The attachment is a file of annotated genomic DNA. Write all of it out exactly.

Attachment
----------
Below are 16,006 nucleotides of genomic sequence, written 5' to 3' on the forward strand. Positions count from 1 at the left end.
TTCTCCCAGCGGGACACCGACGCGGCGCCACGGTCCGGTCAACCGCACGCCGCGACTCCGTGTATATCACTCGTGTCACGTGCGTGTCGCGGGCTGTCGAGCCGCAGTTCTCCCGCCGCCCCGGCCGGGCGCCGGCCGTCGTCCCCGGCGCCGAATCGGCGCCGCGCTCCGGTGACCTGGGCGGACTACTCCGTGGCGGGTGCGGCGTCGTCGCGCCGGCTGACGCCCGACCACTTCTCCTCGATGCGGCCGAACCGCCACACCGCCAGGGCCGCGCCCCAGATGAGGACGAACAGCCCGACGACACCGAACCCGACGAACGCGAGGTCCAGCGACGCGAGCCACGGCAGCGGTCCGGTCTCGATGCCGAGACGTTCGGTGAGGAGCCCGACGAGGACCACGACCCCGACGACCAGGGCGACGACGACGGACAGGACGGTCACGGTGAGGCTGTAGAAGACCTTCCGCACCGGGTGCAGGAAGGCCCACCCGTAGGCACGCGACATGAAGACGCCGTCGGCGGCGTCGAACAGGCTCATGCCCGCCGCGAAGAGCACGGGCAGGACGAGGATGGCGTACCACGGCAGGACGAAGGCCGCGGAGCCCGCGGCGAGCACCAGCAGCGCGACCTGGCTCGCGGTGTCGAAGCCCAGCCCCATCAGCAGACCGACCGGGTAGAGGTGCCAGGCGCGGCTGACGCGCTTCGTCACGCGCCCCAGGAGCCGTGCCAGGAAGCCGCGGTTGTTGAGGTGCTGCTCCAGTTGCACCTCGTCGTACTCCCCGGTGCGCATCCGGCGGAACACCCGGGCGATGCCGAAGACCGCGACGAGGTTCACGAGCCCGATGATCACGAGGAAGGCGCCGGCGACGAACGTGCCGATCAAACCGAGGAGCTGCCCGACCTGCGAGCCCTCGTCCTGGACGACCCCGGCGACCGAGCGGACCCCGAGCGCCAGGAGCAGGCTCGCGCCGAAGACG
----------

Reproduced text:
Below are 16,006 nucleotides of genomic sequence, written 5' to 3' on the forward strand. Positions count from 1 at the left end.
TTCTCCCAGCGGGACACCGACGCGGCGCCACGGTCCGGTCAACCGCACGCCGCGACTCCGTGTATATCACTCGTGTCACGTGCGTGTCGCGGGCTGTCGAGCCGCAGTTCTCCCGCCGCCCCGGCCGGGCGCCGGCCGTCGTCCCCGGCGCCGAATCGGCGCCGCGCTCCGGTGACCTGGGCGGACTACTCCGTGGCGGGTGCGGCGTCGTCGCGCCGGCTGACGCCCGACCACTTCTCCTCGATGCGGCCGAACCGCCACACCGCCAGGGCCGCGCCCCAGATGAGGACGAACAGCCCGACGACACCGAACCCGACGAACGCGAGGTCCAGCGACGCGAGCCACGGCAGCGGTCCGGTCTCGATGCCGAGACGTTCGGTGAGGAGCCCGACGAGGACCACGACCCCGACGACCAGGGCGACGACGACGGACAGGACGGTCACGGTGAGGCTGTAGAAGACCTTCCGCACCGGGTGCAGGAAGGCCCACCCGTAGGCACGCGACATGAAGACGCCGTCGGCGGCGTCGAACAGGCTCATGCCCGCCGCGAAGAGCACGGGCAGGACGAGGATGGCGTACCACGGCAGGACGAAGGCCGCGGAGCCCGCGGCGAGCACCAGCAGCGCGACCTGGCTCGCGGTGTCGAAGCCCAGCCCCATCAGCAGACCGACCGGGTAGAGGTGCCAGGCGCGGCTGACGCGCTTCGTCACGCGCCCCAGGAGCCGTGCCAGGAAGCCGCGGTTGTTGAGGTGCTGCTCCAGTTGCACCTCGTCGTACTCCCCGGTGCGCATCCGGCGGAACACCCGGGCGATGCCGAAGACCGCGACGAGGTTCACGAGCCCGATGATCACGAGGAAGGCGCCGGCGACGAACGTGCCGATCAAACCGAGGAGCTGCCCGACCTGCGAGCCCTCGTCCTGGACGACCCCGGCGACCGAGCGGACCCCGAGCGCCAGGAGCAGGCTCGCGCCGAAGACG